Proof of Water-Ice in the shallow sub-surface at the Phoenix Landing Site.

While the Mars Exploration rovers were being planned and built, results from a gamma-ray spectrometer and neutron spectrometers on board NASA's Mars Odyssey orbiter had shown that water in permafrost extended far beyond both northern and southern polar layered deposits on Mars. This led Peter Smith of University of Arizona to propose to pull the Mars Surveyor lander, which was cancelled in 2001, back out of the storage, refurbish it and fly it to the North Polar Region in order to confirm the presence of water ice and investigate its nature. 

Peter Smith won the competition for a Scout sized mission and the Phoenix lander was launched 4th of August 2007. Based on the surprising result of the sweep magnet experiment Peter Smith invited Denmark to supply a set of radiometric calibration targets, iSweeps, for the Surface Stereo Imager of the Phoenix lander as well as the magnetic substrates developed earlier for the microscopy station. 

360 degree panorama from NASA's Phoenix Mars lander at Vastitas Borialis, Mars. At the top just left of the center is the Telltale wind sensor provided by Aarhus University and in the green frame one of three radiometric calibration targets provided by the Niels Bohr Institute, University of Copenhagen is shown just after landing. | University of Arizona, NASA/JPL, Texas A&M University, NBI/UCPH

During a design review meeting in Denmark with NASA officials, Danish scientists were asked if they could build some kind of wind indicator onto these calibration targets, but discussions showed that one such sensor on a high mast on the lander would be preferable. Haraldur Páll Gunnlaugsson, Institute for Physics and Astronomy at Aarhus University volunteered to take responsibility for development and delivery of a Telltale wind sensor for the Phoenix mission. 

Using the MECA suite of instruments among many other results, the oxidant, which since the Viking missions was known to be present in the Martian soil, was very surprisingly shown to be a perchlorate, at high temperatures an aggressive oxidant. Using the Telltale wind sensor a set of very good wind measurements was acquired. Investigation of airborne dust on this mission provided indications that airborne dust in the North Polar region is brighter than that found by the rovers in the equatorial regions. In spite of the very close proximity of water-ice investigation of soil particles brought to the (magnetic) microscopy substrates of the MECA microscopes revealed a distinct set of sub-populations with a particle size distribution indicative of extremely little previous interaction with liquid water. And last, but not least: Phoenix did succeed in proving that water-ice is present below a thin layer of soil in the polar regions of Mars.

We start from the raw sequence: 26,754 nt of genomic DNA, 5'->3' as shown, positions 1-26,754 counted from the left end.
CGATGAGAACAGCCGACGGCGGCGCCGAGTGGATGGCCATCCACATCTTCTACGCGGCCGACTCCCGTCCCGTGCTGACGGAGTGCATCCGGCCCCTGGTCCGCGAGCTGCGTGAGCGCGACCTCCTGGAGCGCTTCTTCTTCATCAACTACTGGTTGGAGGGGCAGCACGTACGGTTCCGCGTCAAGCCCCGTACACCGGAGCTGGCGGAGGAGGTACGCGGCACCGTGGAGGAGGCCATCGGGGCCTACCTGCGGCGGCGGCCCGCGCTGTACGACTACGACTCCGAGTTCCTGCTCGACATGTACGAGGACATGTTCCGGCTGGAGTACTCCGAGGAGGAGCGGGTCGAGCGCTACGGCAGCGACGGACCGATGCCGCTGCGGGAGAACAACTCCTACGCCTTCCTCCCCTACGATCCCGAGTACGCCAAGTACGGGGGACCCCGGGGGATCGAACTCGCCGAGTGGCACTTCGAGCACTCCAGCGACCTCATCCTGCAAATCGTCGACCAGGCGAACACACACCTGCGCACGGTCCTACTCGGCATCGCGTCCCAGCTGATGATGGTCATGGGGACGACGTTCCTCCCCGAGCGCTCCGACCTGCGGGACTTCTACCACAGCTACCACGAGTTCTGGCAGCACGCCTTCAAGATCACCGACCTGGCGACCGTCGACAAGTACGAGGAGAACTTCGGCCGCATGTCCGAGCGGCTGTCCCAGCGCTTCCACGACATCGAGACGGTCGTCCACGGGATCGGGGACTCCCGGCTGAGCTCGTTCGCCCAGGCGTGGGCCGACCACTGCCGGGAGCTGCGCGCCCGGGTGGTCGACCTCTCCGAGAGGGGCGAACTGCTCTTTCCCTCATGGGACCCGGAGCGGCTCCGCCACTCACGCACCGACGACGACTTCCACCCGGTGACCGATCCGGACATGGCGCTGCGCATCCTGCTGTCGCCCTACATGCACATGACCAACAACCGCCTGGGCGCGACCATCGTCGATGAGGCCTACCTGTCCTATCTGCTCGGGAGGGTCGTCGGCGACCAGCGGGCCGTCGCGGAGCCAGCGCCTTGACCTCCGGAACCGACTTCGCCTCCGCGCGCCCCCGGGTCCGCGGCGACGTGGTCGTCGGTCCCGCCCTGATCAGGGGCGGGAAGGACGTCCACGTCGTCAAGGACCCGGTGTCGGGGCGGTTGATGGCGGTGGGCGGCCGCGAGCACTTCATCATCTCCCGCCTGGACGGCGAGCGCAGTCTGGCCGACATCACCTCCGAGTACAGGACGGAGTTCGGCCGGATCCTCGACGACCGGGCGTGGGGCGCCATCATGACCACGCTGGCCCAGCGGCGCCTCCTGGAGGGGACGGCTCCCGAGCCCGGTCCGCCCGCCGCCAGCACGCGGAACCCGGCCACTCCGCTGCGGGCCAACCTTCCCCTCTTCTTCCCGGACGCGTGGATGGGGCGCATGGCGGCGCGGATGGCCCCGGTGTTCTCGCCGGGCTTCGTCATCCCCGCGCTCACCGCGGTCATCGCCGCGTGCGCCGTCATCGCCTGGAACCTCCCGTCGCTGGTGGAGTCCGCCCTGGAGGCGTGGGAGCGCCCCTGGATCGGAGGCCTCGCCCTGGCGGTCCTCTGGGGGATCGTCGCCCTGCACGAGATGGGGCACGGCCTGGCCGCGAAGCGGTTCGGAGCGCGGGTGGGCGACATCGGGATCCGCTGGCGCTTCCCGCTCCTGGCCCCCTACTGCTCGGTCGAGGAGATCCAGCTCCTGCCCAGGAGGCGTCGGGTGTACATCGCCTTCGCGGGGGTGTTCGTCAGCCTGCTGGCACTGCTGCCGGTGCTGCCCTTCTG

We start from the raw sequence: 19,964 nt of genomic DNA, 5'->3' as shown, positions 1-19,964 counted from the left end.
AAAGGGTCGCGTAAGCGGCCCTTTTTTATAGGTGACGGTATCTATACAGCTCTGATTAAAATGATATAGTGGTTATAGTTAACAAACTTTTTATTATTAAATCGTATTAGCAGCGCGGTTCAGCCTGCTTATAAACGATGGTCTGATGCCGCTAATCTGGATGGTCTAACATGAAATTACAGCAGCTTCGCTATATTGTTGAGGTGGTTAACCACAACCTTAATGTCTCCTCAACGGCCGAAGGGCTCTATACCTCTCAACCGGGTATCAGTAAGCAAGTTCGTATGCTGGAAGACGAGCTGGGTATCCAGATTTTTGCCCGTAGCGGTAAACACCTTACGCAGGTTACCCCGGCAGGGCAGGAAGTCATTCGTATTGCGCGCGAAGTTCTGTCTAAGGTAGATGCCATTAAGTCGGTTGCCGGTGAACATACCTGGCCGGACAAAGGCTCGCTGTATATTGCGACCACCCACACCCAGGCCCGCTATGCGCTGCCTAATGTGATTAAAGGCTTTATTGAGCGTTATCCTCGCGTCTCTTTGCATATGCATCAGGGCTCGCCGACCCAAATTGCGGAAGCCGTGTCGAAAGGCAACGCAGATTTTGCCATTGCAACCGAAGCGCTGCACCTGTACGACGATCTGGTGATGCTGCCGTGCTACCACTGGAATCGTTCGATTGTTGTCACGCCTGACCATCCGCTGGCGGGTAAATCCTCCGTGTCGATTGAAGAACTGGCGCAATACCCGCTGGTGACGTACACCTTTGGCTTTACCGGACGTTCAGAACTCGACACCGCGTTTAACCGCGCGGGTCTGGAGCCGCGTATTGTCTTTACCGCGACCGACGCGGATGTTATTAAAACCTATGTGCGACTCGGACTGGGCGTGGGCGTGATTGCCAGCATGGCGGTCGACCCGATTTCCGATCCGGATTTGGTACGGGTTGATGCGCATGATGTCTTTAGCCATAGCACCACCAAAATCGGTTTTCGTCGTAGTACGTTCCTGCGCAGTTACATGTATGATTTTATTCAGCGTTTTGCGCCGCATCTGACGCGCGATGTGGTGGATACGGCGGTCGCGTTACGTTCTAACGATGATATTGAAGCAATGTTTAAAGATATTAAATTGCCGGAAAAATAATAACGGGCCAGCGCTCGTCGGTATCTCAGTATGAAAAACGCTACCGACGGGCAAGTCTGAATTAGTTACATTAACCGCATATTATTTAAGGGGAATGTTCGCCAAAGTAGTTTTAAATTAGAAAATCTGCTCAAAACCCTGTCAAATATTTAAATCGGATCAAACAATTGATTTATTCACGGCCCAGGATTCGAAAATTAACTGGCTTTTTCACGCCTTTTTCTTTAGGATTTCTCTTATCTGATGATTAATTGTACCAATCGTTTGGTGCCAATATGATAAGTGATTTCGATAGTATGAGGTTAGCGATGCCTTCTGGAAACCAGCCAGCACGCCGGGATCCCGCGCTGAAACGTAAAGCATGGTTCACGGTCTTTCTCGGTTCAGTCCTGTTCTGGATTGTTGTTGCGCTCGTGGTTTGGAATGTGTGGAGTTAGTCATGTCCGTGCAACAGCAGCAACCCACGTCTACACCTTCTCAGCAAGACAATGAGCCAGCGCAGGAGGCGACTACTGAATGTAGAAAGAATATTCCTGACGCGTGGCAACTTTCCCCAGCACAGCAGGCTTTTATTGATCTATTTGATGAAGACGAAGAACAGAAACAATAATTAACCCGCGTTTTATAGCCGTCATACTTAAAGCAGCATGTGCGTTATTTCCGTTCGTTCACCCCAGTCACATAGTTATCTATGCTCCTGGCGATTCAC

The robotic field geologists, Mars Exploration Rovers, Spirit and Opportunity, “Follow the Water”.

After Mars Pathfinder, The next opportunity to continue and extend investigation of Martian dust arose with the Mars Exploration Rovers, Spirit and Opportunity, landing on 4 January 2004 in Gusev crater, which is believed to be an ancient crater lake, and on Meridiani Planum on 25 January 2004, where the mineral hematite had been detected from orbit. Each of these rovers carried as part of their scientific payload a Mössbauer spectrometer built by Göstar Klingelhöfer from Germany and an elemental particle analyzer based on detection of X-rays excited by alpha-particles, an alpha particle X-ray spectrometer, APXS. 

The scientific principal investigator, Steven Squyres, had invited Denmark to provide a small suite of magnet instruments for the investigation of airborne dust on this mission. Positioned close to the radiometric calibration targets of the rovers were sweep magnets designed to answer the question of the abundance of magnetic – and maybe in particular non-magnetic – particles in the Martian dust. As it turned out, surprisingly little dust was able to enter into a small area "protected" by the magnetic field from a strong ring magnet just below the aluminium surface of the sweep magnet instrument. 

Magnetic Properties Experiments on board NASA's Mars Exploration Rovers, Spirit and Opportunity. Magnets in front of the camera mast collected dust for analysis by the main camera, Pancam, and by instruments on the robotic arm. Next to the radiometric calibration target (right) is a very strong ring magnet which collected magnetic dust and thus kept a small area in the center relatively free of dust. | NASA/JPL, Cornell University, Mainz University, Honeybee Robitics og NBI/UCPH

Results from measurements by the Mössbauer spectrometers on dust collected on Danish magnet instruments on the rovers disclosed that the rather strong magnetic susceptibility of the dust (and soil) on Mars is caused by the presence of magnetite in the dust particles. Also present in the particles were crystallites of the mineral olivine, a mineral which is not stable in the presence of water during the long time scales characteristic of planetary evolution. 

So, although the rovers were set to “follow the water” and indeed succeeded in finding rock minerals with unequivocal proof of being formed in liquid water, it was concluded that the magnetite in the dust was of dry (volcanic) origin and that the formation of the dust had little if anything to do with water. Analysis of the elemental composition of dust collected by the magnets showed a strong correlation between iron, titanium and chromium in the dust corroborating the interpretation of a volcanic origin of the magnetite present in the dust. The simple interpretation is that major components of the dust are formed by comminution of rocks on the surface by eons of temperature fluctuations and frost.